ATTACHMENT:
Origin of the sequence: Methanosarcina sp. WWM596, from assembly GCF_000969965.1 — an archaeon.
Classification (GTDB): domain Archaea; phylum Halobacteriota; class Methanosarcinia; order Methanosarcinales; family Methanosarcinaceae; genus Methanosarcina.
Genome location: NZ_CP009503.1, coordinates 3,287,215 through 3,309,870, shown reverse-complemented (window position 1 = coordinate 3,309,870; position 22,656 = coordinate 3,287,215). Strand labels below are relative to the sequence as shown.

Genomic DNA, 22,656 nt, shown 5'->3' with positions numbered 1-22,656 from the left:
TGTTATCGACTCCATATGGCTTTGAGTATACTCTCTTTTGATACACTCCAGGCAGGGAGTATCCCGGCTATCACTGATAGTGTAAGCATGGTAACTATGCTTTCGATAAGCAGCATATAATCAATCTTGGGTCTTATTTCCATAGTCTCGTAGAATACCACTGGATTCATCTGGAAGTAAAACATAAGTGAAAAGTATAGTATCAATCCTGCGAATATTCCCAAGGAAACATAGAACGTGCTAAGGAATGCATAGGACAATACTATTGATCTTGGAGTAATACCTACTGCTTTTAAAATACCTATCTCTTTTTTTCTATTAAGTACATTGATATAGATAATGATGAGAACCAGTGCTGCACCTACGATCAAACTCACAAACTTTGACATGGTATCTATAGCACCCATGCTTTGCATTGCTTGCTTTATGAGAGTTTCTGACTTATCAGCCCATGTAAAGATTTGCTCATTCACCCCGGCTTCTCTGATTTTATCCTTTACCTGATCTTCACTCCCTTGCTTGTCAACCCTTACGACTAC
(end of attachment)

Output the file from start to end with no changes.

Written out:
Origin of the sequence: Methanosarcina sp. WWM596, from assembly GCF_000969965.1 — an archaeon.
Classification (GTDB): domain Archaea; phylum Halobacteriota; class Methanosarcinia; order Methanosarcinales; family Methanosarcinaceae; genus Methanosarcina.
Genome location: NZ_CP009503.1, coordinates 3,287,215 through 3,309,870, shown reverse-complemented (window position 1 = coordinate 3,309,870; position 22,656 = coordinate 3,287,215). Strand labels below are relative to the sequence as shown.

Genomic DNA, 22,656 nt, shown 5'->3' with positions numbered 1-22,656 from the left:
TGTTATCGACTCCATATGGCTTTGAGTATACTCTCTTTTGATACACTCCAGGCAGGGAGTATCCCGGCTATCACTGATAGTGTAAGCATGGTAACTATGCTTTCGATAAGCAGCATATAATCAATCTTGGGTCTTATTTCCATAGTCTCGTAGAATACCACTGGATTCATCTGGAAGTAAAACATAAGTGAAAAGTATAGTATCAATCCTGCGAATATTCCCAAGGAAACATAGAACGTGCTAAGGAATGCATAGGACAATACTATTGATCTTGGAGTAATACCTACTGCTTTTAAAATACCTATCTCTTTTTTTCTATTAAGTACATTGATATAGATAATGATGAGAACCAGTGCTGCACCTACGATCAAACTCACAAACTTTGACATGGTATCTATAGCACCCATGCTTTGCATTGCTTGCTTTATGAGAGTTTCTGACTTATCAGCCCATGTAAAGATTTGCTCATTCACCCCGGCTTCTCTGATTTTATCCTTTACCTGATCTTCACTCCCTTGCTTGTCAACCCTTACGACTAC